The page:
5. Let me say this, first: the humanities, broadly, are incredibly valuble. There are questions that science can't answer, there are values that aren't material. The distinction between the sciences and the humanities is an artificial one (there's no scientific method without epistomology, for example). I recently came across this article, which I thought spoke to some of these issues nicely: http://www.theatlantic.com/magazine/archive/2014/04/playing-with-plato/358633/ Understanding and producing culture is an important undertaking, and requires lots of gifted minds puzzling at problems. Advance
  6. Jeff, DO NOT GO TO A PHD PROGRAM WITHOUT FUNDING. Do not do it. There are a number of very good reasons to decline your unfunded offer: First, you may not finish your degree at all. 50% of all PhD students don't, and often they leave the university without their degree after spending more than 3 years in their program. http://chronicle.com/article/PhD-Attrition-How-Much-Is/140045/ Attrition isn't a thing that gets talked about much around here, but it's real and it happens to a lot of people, and not having funding makes it more likely. Second, if you do manage to finish, you're unlike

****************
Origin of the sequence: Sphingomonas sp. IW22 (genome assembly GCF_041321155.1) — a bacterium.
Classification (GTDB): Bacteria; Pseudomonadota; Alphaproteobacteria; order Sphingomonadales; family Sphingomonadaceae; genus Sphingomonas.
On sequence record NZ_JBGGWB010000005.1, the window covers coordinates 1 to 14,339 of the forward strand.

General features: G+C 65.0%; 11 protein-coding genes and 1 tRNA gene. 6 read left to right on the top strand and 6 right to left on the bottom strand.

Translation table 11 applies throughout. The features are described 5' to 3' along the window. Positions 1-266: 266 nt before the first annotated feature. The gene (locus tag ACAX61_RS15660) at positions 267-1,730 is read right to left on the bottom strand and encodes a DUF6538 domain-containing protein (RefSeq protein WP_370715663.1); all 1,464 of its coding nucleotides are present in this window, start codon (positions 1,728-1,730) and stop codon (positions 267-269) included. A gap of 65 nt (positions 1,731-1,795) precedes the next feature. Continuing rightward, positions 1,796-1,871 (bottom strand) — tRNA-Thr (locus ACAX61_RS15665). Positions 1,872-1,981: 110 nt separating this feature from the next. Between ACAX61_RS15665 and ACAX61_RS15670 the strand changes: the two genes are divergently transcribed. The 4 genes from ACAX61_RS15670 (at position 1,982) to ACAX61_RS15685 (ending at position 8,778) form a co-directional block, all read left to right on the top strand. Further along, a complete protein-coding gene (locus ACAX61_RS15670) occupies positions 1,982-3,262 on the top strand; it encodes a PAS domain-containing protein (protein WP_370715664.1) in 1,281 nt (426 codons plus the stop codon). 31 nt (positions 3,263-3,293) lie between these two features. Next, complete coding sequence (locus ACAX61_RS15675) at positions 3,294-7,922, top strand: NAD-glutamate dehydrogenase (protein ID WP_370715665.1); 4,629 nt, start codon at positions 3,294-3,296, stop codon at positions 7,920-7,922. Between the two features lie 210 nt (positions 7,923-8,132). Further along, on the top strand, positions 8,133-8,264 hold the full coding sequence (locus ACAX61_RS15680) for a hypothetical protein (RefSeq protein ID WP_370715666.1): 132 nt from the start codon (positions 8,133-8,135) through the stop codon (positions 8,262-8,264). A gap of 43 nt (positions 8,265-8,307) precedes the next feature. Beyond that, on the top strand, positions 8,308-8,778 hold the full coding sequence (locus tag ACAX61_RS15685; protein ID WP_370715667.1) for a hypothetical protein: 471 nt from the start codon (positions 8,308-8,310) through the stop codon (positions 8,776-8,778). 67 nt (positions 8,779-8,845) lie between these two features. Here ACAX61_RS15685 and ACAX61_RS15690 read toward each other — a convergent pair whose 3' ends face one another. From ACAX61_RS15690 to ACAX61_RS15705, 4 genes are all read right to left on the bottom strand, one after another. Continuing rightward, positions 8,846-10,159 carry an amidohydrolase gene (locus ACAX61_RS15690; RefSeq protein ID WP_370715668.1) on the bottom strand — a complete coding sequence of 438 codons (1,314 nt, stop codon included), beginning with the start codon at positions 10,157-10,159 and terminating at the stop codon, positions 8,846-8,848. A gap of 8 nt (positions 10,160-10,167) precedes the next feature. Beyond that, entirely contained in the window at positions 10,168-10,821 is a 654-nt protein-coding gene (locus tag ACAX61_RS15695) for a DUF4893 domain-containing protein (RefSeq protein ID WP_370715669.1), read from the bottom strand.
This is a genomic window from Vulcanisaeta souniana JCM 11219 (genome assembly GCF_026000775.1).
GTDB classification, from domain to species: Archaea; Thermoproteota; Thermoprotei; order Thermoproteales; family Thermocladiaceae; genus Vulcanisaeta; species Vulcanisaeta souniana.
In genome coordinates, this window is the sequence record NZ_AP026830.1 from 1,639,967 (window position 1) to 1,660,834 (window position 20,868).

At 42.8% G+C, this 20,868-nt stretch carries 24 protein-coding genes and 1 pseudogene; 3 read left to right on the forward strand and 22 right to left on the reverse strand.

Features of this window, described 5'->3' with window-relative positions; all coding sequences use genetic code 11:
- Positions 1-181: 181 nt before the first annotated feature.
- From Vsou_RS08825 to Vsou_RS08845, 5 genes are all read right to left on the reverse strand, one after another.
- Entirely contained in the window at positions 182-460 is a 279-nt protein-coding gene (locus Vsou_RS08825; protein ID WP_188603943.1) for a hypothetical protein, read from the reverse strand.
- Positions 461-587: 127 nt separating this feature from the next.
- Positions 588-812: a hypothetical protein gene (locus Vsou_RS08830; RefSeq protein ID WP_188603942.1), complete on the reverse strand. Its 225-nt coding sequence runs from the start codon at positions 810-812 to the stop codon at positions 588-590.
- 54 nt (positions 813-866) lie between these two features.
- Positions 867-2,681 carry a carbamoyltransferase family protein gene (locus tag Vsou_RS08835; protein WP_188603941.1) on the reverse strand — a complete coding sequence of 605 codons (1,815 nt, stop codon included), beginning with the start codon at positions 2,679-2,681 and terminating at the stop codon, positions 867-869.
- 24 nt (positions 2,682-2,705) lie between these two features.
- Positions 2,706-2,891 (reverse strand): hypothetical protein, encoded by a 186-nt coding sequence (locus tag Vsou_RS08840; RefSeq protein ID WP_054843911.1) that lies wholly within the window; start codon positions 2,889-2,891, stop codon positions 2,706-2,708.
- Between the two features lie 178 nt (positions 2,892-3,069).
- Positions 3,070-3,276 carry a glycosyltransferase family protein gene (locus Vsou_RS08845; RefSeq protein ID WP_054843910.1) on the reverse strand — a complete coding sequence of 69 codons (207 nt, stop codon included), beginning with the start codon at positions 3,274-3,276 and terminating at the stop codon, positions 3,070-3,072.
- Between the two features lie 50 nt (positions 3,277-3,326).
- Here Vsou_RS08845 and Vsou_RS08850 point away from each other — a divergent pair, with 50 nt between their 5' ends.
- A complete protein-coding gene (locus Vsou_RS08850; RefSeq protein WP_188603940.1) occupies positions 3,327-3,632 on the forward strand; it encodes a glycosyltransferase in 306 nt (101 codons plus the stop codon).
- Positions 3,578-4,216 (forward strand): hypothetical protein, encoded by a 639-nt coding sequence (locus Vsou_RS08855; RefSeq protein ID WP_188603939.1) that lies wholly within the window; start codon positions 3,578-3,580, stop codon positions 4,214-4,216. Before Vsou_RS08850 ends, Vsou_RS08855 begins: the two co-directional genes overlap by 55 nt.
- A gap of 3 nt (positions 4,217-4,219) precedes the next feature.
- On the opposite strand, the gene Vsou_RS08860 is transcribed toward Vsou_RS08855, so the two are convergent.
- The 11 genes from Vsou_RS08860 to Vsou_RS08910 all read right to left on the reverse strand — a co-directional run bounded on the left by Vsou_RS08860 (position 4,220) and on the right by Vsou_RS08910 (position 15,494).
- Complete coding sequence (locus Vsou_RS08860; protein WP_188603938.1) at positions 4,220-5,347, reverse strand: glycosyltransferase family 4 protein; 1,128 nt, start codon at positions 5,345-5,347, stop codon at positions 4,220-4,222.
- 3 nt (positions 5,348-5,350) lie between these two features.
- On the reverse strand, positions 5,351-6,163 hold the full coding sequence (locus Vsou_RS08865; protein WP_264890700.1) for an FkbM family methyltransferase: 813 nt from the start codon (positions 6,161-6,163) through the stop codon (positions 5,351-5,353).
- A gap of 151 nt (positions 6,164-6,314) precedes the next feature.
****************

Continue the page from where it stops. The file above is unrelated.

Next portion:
7. I'm in a different program at Peabody, so I don't know that much about your department, but I am a certified teacher. I would say, though, the few people I've known in Elementary Ed getting initial certification are astoundingly busy, and I just can't see compressing the same quality of experience into one year. Unless you have significant classroom experience coming in (and it doesn't sound like you do) I don't think you could build all the skills that you need to be a quality teacher in a year. The difference in cost isn't marginal, though, unless Penn's a lot more expensive than Vandy,
  8. Did you ask UIUC about their placement rate in PhD programs? You identify that as something that you'd be looking for, but don't say whether folks with a masters from UIUC can get into the kinds of doc programs you want to go to. Email your contact there and ask what PhD programs their graduates matriculate to--they'll likely have this info on hand. Have you told Michigan State about your UIUC offer and shared you concerns about money with them? You might consider doing that. You might also consider asking to be put in contact with current Masters students there . It may be the case that